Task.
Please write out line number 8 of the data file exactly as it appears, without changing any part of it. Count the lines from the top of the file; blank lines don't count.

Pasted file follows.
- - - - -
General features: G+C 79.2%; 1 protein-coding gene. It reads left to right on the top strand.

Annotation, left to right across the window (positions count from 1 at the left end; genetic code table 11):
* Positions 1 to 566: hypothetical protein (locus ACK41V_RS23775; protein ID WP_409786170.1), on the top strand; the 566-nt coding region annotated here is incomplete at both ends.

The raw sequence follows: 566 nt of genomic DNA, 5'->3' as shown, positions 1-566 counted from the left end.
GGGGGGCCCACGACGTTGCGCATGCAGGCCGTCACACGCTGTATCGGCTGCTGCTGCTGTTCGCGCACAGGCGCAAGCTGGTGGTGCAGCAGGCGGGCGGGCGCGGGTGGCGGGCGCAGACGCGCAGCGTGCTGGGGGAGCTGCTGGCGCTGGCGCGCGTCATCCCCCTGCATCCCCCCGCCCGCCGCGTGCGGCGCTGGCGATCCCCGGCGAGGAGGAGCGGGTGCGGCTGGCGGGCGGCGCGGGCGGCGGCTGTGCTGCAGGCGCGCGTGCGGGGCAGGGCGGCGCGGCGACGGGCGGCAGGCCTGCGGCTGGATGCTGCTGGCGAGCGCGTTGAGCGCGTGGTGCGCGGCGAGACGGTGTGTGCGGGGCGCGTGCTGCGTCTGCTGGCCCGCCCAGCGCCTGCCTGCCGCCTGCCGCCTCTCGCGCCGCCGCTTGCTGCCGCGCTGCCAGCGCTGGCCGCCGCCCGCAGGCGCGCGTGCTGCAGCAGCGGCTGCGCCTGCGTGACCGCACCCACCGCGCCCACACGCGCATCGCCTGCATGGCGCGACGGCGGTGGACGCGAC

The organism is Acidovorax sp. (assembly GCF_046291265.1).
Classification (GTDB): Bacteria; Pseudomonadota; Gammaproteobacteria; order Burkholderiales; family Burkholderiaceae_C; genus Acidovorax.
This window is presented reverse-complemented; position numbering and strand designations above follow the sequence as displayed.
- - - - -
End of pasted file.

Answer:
This window is presented reverse-complemented; position numbering and strand designations above follow the sequence as displayed.